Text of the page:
The Growing Medical Concierge Industry

Every day, Dr. Jeffrey Ng of Jacobs Medical Associates receives more than 40 calls from Las Vegans with the same question: Is he taking new patients? The answer is yes, but with one big caveat: He’s booked solid until September.

According to Ng, the influx of calls is the result of the growing medical concierge industry in Las Vegas. Essentially, it is a model in which patients pay annual fees or retainers directly to their doctors instead of using insurance. Concierge doctors practice mostly family medicine and internal medicine, with a small number of dentists also offering the service. In the past decade, more doctors have made the switch from a standard practice to one operating under a concierge model.

It’s hard for new physicians to stay here when they realize they have to see volumes in order to keep their doors open. That’s where the concept of concierge came up: What if we just charge?–Dr. Jeffery Ng

“We don’t get reimbursed as well for seeing the same type of visits as other states, where they get a little more reimbursement per visit,” Ng says. “It’s hard for new physicians to stay here when they realize they have to see volumes in order to keep their doors open. That’s where the concept of concierge came up: What if we just charge?”

In the last six months alone, at least four doctors who Ng knows of have switched to concierge, rendering many of their 2,000 to 3,000 patients doctorless, leaving non-concierge physicians like Ng to absorb these patients.

“After building a large practice and trying to accommodate 25 to 30 patients a day, we came to the realization that quantity was possibly interfering with the quality we wanted to give to our patients,” says internal medicine doctor Jerry Schwartz of Schwartz & Tung, MDs. “It was very apparent that we needed to make a change to a membership type of practice to ensure quality at the highest level.”

So what do you get as a patient when you opt for a concierge service? Something standard-practice physician offices don’t offer: extensive face time with the doctor and appointments on the fly, all for an annual membership to the tune of about $1,500 to $5,000 (in addition to other charges that may arise).


It’s all about access, and this model grants exactly that.


For many, it’s a small price to pay for the convenience of having a doctor they can visit nearly immediately (some even make house calls), speak with on the phone and, most importantly, get to know and trust. It’s all about access, and this model grants exactly that.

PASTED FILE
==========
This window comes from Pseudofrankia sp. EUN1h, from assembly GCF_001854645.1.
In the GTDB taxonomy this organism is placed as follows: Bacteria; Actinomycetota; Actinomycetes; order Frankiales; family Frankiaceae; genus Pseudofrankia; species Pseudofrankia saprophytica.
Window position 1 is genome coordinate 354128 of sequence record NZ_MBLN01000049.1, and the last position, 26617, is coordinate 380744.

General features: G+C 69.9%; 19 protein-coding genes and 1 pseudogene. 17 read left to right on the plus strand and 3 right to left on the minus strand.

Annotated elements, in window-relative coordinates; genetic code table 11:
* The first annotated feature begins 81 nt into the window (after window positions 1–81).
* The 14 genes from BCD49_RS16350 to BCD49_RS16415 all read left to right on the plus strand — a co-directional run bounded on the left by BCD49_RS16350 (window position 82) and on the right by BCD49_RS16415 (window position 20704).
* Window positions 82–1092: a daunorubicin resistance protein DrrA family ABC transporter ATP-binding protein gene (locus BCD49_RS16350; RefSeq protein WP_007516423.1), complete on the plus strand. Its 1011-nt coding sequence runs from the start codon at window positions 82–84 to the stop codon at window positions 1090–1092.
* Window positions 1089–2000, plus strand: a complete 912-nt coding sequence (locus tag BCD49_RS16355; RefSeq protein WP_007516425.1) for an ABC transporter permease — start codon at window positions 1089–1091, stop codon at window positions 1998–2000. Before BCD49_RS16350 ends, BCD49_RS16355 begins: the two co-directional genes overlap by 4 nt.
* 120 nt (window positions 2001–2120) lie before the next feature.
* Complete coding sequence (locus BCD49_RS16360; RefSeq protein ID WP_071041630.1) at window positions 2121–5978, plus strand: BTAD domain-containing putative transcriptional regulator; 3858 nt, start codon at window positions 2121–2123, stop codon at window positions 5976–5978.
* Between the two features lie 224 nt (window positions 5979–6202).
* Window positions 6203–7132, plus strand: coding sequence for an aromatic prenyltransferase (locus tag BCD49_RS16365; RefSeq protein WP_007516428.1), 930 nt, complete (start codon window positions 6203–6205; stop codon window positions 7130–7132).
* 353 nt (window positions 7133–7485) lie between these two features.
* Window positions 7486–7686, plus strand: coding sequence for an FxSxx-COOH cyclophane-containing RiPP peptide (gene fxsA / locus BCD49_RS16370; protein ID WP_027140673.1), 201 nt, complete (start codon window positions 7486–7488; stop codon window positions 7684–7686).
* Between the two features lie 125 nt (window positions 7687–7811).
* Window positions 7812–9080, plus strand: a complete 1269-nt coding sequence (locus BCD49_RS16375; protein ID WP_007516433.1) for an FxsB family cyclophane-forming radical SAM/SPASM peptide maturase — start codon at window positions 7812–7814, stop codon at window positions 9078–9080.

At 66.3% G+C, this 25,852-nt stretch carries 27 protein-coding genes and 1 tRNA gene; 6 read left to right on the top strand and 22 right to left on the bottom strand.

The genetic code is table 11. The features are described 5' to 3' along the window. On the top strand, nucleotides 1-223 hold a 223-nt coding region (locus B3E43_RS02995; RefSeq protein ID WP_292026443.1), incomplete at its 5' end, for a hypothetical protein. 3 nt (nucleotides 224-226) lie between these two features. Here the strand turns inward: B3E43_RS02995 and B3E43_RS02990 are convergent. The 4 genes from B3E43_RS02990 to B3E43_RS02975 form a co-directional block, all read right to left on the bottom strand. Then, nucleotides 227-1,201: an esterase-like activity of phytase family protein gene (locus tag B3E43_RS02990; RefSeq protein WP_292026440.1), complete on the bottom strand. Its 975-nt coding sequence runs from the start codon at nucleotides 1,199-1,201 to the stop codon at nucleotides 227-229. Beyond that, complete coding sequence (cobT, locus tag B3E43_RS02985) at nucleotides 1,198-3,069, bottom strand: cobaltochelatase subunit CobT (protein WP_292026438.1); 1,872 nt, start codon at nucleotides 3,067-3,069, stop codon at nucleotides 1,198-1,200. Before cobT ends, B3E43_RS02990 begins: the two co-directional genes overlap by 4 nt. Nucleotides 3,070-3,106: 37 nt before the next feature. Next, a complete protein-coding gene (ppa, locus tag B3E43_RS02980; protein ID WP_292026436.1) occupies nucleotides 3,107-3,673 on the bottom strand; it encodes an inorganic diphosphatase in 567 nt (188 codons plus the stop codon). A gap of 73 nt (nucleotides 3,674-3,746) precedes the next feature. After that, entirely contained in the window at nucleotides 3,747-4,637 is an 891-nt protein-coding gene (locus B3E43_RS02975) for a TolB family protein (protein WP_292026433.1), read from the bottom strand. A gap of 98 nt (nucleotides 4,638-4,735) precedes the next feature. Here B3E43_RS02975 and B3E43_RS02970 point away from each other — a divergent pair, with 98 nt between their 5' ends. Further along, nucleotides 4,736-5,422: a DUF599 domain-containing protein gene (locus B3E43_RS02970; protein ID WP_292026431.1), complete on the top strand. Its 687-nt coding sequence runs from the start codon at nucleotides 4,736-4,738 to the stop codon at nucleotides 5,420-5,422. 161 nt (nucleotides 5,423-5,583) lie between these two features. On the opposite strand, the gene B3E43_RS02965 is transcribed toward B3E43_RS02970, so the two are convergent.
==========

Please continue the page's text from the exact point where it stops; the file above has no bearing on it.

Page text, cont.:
“I wanted to go to a doctor who worked in a plant-based healing system, but I also wanted to go to a doctor more often and have access to blood work and visits on demand,” says Stacey Miller, who has an autoimmune disease and is treated by Dr. Evan Allen, a concierge doctor in Green Valley. “I’ve been going every two weeks to get blood drawn and then have a follow-up visit two days later. If I was going to a normal doctor, it would be too expensive, and scheduling wouldn’t be easy. … My doctor listens to me and we have an open dialogue. Sometimes I’m in there 45 minutes, and I never feel like he is rushing me or that I’m not important. … It’s probably the most positive medical experience I’ve had.”

At Schwartz’s practice, he and his partner limit the number of patients they see each day to between 10 and 14, guaranteeing each individual receives at least 30 minutes of their time, as well as two-hour physical exams with extensive diagnostics that he equates to being on par with the Mayo Clinic or Scripps Health.

A lot of folks have tried to be more creative, using concierge and maybe a critical illness [insurance] plan.–Jared Vargason, vice president of Pathway Insurance Inc.

Aside from the physicals, Ng affirms the quality of care from primary care physician is still the same. “We are all licensed doctors, not smarter than any other doctors,” he explains. And at the end of the day, any patient who is referred to a specialist for treatment (an oncologist, for example) will be seen simply as a patient, regardless of who is giving the referral.

Concierge doctors aren’t for everyone, though.

“An ideal patient would be one who wants to spend a lot of time talking with their primary care doctor in one stint … especially complex patients,” he says.

Ng is quick to note the idea that if someone only needs to see a doctor once a year, the concierge practice isn’t a match, pointing out it’s one of the reasons his practice is so slammed at the moment.

In terms of insurance, Schwartz says that most concierge practices, including his, take some form of insurance (which does not cover the annual fee).

If a doctor isn’t covered in a plan, PPO plans may also pay for out-of-network office visits, Jared Vargason, vice president of Pathway Insurance Inc., says. But they would be insured at a reduced rate and usually after the deductible is met for the year.

“A lot of folks have tried to be more creative, using concierge and maybe a critical illness [insurance] plan,” Vargason says. “Rather than going traditional or fully insured, people go with a concierge relationship and try to ensure some of the events that might occur.”

Don’t expect all the doctors in town to jump onto the concierge bandwagon, though. For practitioners like Ng, his patients keep him coming to work every day.

“The concierge concept is nice,” he says, “but if I go [full] concierge, I will lose some of my favorite patients because they won’t be able to afford it. It’s what’s stopping me. I want to figure out a hybrid model where I can keep my practice and help serve Nevadans without a fee.”

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